The Māori Women's Welfare League wants to have a seat at the table to help improve the Child Youth and Family (CYF) system for the benefit of tamariki.
About 60 percent of children in state care are Māori, and a new expert panel report is recommending a radical change of the system.
The league's national president, Prue Kapua, said the problem had existed for 30 years and a new system should not be based on government models.
She said it was time for innovative, Māori-led solutions.
"The league is obviously well placed to do that. We have our branches right throughout the motu," she said.
"We have some of our women now who are doing this - who provide safe houses for our kids when they're taken out of their current situation. They're involved with the family group conferences, in an advocacy role for the whānau."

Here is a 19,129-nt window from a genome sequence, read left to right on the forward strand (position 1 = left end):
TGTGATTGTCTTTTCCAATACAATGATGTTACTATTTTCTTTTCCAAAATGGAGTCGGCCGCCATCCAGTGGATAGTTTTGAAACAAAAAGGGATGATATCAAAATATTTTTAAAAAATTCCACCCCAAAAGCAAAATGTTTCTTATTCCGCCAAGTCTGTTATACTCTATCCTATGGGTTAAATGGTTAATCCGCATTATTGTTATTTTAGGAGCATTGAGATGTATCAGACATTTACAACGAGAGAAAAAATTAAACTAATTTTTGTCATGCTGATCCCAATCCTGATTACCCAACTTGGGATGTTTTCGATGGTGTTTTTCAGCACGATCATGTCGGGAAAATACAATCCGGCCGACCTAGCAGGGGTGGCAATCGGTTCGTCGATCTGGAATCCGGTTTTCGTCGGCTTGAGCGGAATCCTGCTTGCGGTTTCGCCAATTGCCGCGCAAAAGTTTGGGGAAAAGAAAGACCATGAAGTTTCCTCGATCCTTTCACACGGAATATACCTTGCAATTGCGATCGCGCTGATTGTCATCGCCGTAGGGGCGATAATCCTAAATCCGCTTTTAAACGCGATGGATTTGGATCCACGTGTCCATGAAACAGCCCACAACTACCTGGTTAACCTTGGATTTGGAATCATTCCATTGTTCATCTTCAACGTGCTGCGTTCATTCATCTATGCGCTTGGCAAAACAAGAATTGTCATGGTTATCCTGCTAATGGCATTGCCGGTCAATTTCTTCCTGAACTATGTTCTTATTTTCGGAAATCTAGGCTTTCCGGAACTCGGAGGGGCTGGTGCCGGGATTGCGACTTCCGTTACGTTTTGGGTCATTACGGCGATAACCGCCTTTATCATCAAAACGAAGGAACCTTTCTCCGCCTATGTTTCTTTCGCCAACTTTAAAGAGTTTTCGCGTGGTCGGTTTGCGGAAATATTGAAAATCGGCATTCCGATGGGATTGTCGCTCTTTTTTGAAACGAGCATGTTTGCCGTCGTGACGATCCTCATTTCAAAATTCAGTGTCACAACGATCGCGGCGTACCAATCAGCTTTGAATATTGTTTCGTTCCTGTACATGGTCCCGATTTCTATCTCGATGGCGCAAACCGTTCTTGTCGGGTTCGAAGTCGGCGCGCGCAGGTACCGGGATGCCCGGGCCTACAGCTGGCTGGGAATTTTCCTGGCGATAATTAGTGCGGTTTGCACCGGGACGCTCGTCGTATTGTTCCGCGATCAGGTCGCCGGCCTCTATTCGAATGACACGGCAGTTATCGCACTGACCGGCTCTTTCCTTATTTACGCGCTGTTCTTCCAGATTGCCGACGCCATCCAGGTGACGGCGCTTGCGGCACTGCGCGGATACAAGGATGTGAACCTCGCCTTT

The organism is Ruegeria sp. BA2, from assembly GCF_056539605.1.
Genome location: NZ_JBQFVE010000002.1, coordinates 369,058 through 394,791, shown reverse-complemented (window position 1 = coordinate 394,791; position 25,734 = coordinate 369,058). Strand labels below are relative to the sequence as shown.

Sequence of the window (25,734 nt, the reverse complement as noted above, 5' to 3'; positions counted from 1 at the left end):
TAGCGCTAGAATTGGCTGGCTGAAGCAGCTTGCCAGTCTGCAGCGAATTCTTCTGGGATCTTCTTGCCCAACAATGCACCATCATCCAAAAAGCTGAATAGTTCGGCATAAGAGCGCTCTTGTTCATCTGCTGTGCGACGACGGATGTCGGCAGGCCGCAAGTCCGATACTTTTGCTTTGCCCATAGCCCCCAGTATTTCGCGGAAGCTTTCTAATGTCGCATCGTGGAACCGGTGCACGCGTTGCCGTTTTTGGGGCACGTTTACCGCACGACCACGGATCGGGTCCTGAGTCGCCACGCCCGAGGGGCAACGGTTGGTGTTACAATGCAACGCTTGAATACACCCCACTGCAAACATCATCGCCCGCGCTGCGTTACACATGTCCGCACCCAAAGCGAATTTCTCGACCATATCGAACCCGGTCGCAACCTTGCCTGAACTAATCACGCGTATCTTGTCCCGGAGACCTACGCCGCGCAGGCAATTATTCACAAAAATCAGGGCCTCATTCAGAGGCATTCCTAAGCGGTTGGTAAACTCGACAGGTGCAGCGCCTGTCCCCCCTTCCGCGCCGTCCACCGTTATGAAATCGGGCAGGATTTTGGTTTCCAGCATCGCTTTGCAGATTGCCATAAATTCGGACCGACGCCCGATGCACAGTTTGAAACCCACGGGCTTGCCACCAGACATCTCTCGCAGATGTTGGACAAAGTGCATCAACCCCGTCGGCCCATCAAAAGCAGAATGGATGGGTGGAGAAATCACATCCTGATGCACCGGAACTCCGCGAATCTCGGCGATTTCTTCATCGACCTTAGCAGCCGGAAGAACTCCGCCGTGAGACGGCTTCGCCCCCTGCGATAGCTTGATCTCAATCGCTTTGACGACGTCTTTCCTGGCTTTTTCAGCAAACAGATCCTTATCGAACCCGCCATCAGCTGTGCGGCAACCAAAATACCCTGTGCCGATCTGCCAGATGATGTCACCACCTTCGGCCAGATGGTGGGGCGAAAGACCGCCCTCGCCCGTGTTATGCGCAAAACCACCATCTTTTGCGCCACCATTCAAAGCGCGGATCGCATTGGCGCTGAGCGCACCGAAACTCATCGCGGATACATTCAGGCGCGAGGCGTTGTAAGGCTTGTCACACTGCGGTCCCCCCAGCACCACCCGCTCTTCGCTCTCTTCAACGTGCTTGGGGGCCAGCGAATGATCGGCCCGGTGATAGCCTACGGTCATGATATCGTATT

She said this was done as volunteer work and that would be the way forward.
Māori Party co-leader Marama Fox said children in state care needed to have their culture and identity maintained.
She said the whānau these children were being taken from needed support too.
"You can't simply take children away and rehabit them with other families and do nothing about the whānau and strengthening them to ensure that any future children, or if children are placed back with that whānau, that whatever the situation has been to cause this in the first place does not happen again."
Ms Fox and Ms Kapua both agreed that it was hugely important for Māori communities to be included in finding solutions.